Peter and Cynthia attempt to get out of the house, but Beanes’ body picks up the severed head by its long hair, and begins to come after them. It’s interesting to note that this is where Stan Winston Studios takes over, using several different styles of severed heads with Lloyd’s likeness for long and medium-shots. Of course today, we can see which shots are faked, but I can’t help but feel this scene definitely would have freaked out my 6-year-old mind (in fact, I did find a couple people online who were around the same age I was, and these scenes did scare them!).
Even though his head is severed, Beanes does not control the movements of his own body, and it seems to have a ‘mind’ of its own. It lobs Beanes’ head around, scaring Peter and Cynthia as they run from room to room.
One of the unexpected moments comes when they barricade the door in the Professor’s kitchen…only to not realize there’s a pet door, and through which Beanes’ severed head comes rolling through, promising that they ‘won’t escape his wrath!’
The two kids eventually make their way outside, and climb over a nearby fence, with Beanes and his body in pursuit. Peter sees a bus approaching, and tries to get it to stop.
The bus doesn’t stop for him, but it is at this moment that Cynthia chooses to abandon him, jumping on the rear-bumper, and simply yelling back for Peter to run.
With no mode of transportation and Cynthia having deserted him, Peter turns to find Beanes approaching, and pleads that Cynthia made him do it.
“Sex made you do it, Mr Brand,” replies Beanes’ head. “You should have paid attention to Macbeth, instead of Cynthia!”
It should be noted that Beanes breaks up the syllables in Cynthia’s name, so that the first part of her name comes out sounding like ‘sin.’
Peter then continues to run down the street, trying to stay as far away from Beanes as possible. As the thunder and lightning pound around him, it should also be noted that all the cars on the street are vintage 50’s vehicles, almost as if Peter is caught in an old horror film himself.
Eventually, Peter makes it to his room, and climbs inside, but not before Beanes’ body catches up to him, and tosses the head through the window (shades of The Headless Horseman from Legend of Sleepy Hollow). Peter catches the head, which sends him pinwheeling across his room, before crumpling against his nightstand. The last thing he hears is the severed head ‘wanting to see him in detention.’
The next day, Peter wakes up to his phone ringing. It’s his Mom, berating him for being late to school again. However, there’s no sign of the severed head. Was it all just a dream?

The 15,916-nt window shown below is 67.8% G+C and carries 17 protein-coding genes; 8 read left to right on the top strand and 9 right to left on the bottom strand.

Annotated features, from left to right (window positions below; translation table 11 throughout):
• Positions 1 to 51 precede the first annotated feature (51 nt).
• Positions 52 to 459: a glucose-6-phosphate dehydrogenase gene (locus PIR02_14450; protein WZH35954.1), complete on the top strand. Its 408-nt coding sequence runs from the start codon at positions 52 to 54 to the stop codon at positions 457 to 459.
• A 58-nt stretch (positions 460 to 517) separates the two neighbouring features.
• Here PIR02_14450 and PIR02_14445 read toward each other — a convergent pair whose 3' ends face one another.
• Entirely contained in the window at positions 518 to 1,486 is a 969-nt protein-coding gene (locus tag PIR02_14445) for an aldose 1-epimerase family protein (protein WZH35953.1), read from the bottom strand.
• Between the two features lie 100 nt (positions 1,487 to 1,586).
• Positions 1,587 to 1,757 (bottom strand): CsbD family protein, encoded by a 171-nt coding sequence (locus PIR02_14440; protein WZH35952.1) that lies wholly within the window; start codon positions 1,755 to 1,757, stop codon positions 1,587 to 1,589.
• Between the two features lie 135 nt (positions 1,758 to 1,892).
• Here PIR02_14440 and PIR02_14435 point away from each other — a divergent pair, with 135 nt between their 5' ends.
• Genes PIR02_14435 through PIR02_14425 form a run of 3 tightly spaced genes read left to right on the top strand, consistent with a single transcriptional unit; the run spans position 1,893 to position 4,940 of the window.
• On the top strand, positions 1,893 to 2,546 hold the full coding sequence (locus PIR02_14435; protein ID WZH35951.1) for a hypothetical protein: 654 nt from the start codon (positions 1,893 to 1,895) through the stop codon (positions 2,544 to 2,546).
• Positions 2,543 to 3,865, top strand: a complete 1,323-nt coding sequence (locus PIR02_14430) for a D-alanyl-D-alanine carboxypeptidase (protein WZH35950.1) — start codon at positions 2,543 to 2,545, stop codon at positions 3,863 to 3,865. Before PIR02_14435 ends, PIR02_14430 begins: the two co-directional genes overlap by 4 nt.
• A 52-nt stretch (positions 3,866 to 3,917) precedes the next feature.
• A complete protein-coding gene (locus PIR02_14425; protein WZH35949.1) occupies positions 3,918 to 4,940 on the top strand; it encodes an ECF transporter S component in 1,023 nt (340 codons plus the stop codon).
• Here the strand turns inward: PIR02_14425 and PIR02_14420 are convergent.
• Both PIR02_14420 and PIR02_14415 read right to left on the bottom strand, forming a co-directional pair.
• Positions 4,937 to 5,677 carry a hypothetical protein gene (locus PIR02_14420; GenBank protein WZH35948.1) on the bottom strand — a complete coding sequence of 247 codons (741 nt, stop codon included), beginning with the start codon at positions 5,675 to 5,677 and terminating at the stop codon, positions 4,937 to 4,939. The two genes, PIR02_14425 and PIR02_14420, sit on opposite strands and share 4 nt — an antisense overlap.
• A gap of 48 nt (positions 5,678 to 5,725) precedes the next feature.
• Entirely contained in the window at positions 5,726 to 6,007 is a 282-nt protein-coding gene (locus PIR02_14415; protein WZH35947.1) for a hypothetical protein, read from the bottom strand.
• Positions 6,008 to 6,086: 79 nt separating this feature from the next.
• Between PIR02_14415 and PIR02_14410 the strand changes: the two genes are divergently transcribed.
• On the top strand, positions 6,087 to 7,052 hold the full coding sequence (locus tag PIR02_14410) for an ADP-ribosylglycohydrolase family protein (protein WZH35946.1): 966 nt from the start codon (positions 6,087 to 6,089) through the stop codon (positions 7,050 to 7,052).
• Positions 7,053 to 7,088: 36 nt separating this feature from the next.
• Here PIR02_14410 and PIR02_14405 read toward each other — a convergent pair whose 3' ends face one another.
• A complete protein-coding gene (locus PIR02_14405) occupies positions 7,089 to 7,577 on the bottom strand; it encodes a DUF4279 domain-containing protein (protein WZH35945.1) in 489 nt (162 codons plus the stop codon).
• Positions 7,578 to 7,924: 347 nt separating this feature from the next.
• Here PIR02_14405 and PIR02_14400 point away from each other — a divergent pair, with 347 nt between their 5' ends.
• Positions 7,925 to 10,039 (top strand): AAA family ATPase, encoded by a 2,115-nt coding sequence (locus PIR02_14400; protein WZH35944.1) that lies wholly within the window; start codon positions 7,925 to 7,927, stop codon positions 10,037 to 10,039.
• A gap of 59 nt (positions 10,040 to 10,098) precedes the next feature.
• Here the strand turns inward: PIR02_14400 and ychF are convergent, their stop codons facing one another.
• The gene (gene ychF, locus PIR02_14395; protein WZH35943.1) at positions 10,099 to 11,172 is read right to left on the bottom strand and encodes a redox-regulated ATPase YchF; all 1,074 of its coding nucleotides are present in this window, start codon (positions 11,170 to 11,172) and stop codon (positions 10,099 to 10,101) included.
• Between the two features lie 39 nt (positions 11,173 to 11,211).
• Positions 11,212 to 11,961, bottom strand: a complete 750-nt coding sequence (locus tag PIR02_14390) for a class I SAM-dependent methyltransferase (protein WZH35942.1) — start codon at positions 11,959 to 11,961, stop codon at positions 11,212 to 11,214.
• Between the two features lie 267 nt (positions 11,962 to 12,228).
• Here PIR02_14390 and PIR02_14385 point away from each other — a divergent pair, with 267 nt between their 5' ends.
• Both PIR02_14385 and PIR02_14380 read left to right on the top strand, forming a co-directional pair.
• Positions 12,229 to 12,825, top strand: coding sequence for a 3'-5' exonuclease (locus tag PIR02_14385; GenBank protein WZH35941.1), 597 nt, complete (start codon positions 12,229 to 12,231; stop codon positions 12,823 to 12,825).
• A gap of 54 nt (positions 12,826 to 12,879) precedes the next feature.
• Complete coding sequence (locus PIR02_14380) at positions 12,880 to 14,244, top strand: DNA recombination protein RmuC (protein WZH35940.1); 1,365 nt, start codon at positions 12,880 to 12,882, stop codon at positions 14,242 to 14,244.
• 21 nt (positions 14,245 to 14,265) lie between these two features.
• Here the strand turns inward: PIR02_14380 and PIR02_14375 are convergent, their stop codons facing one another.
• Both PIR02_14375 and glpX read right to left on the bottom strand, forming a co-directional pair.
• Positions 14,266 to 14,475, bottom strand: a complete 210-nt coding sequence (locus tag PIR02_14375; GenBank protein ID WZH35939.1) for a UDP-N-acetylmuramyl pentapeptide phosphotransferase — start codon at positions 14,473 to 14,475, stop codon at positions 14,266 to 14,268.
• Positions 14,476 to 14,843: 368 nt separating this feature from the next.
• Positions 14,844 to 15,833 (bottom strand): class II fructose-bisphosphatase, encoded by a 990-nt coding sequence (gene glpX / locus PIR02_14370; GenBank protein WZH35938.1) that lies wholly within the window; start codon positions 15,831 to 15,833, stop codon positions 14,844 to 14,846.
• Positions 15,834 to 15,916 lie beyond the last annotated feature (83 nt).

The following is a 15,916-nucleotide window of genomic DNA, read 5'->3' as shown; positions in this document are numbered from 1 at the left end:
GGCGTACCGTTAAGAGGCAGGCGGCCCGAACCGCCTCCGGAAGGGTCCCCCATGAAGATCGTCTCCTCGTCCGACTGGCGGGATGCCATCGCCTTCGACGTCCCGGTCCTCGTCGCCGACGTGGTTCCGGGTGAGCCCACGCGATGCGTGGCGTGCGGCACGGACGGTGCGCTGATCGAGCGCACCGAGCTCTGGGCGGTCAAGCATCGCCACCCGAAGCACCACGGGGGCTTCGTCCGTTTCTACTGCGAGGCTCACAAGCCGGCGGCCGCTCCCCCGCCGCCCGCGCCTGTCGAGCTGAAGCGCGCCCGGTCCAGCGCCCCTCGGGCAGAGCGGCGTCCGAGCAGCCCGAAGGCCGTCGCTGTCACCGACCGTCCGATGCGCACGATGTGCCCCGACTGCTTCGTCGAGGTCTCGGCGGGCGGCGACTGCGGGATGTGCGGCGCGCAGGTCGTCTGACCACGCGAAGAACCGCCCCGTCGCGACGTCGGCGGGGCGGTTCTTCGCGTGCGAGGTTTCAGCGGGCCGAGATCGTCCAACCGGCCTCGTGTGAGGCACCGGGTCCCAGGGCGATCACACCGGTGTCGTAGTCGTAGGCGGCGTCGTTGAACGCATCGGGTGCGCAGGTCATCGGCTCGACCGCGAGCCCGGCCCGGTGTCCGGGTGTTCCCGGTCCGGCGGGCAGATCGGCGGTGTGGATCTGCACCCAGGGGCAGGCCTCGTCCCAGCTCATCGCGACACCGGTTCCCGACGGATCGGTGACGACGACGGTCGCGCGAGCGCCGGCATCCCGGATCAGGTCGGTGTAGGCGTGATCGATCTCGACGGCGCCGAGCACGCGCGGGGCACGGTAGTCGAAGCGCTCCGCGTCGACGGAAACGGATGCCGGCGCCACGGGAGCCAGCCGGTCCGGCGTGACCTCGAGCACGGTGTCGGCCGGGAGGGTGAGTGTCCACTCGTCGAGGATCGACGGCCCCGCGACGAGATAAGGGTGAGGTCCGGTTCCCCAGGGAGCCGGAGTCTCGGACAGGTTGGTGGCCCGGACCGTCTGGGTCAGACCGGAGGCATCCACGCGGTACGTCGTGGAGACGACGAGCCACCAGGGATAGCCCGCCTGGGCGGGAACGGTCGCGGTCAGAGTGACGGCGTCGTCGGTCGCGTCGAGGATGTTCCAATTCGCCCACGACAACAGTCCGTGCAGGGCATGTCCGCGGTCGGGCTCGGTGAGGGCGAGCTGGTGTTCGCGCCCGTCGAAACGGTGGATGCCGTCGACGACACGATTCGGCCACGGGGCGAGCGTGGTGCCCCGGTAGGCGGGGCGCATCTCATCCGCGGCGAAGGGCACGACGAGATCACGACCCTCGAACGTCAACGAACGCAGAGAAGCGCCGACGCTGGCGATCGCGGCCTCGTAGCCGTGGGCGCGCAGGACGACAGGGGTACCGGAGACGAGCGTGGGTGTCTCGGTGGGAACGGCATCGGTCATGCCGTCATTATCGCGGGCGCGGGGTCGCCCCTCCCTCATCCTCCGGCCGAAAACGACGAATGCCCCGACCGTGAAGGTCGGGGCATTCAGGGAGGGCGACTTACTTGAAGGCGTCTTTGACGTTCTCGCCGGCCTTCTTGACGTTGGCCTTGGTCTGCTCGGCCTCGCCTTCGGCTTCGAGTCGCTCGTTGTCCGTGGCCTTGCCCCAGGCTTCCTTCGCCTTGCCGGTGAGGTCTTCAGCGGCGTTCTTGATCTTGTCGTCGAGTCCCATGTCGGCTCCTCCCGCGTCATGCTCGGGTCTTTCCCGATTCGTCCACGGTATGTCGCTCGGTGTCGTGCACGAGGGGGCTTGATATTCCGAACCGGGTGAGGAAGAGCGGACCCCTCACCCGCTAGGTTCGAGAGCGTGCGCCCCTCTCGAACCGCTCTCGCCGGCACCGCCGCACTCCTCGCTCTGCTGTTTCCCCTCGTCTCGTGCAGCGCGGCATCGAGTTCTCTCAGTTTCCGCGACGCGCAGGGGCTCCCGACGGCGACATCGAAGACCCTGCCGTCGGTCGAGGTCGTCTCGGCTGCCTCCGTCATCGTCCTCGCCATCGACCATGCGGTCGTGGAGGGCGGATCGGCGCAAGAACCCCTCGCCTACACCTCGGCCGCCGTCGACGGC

Peter makes his way to class, where he comes across several strange sights.
The first is Cynthia, who is wearing more ‘conforming’ clothing, and appears to have ‘Met The Misters’ at the front of the class.
The second is that everyone is writing away at their desks in unison, heads down, and concentrating.
Peter sits down at his desk, when a hand suddenly grabs his shoulder!
Turning around, he sees that it is Beanes, who claims that Peter’s tardiness today has now got him a one-way ticket to detention.
Peter admits that he’s fine with detention, and is just glad that Beanes is ok.
“Well, actually,” says Beanes, “I have a bit of a sore-”
Whipping off his black scarf, Beanes reveals the stitches that have reattached his head to his body, as he laughs maniacally as Peter stares wide-eyed!
And that was Go to the Head of the Class. It isn’t the greatest hour of television, but it does get merits for its homage to the old horror films. Robert Zemeckis has often been about creating certain levels of nostalgia, and also the fact that his screenwriting partner Bob Gale had a hand in it, there’s definitely little flourishes of greatness.
One should note that if you’re a fan of Zemeckis and Gale’s work, you can see little traits of their creative partnership come out in this episode. Much like the two added lots of layers into Back to the Future, Head of the Class contains alot of subtle little things that one might not see the first time through.
Also, I think knowing the outcome of the ending of the episode can spoil things for people. Before I saw this, the one image I had seen associated with the episode was Christopher Lloyd’s severed head smiling maniacally, lying on a tile floor. During the middle of the show, the filmmakers attempt to make you think that Peter passed out, and everything from Cynthia coming over, to him being chased by Beanes’ body and head was all a dream, brought about by the events of the day (everything from Beanes talking about Macbeth to telling Peter he would ‘have his head’ could have all been percolating in his brain, and spewed forth into a nightmare brought upon by his love of horror films). This almost mirrors the scenes in Back to the Future, where we see Marty in bed before Doc Brown calls him, and then later on, with him waking up in his bed at the end, thinking the whole time-travel journey was a ‘nightmare.’
Speaking of horror films, the story/teleplay writer Mick Garris, and additional teleplay co-writer Tom McLoughlin seemed just as suited for this episode, as the guys who wrote the episode Miscalculation. Both Garris and McLoughlin even took ‘stabs’ at Stephen King-related works.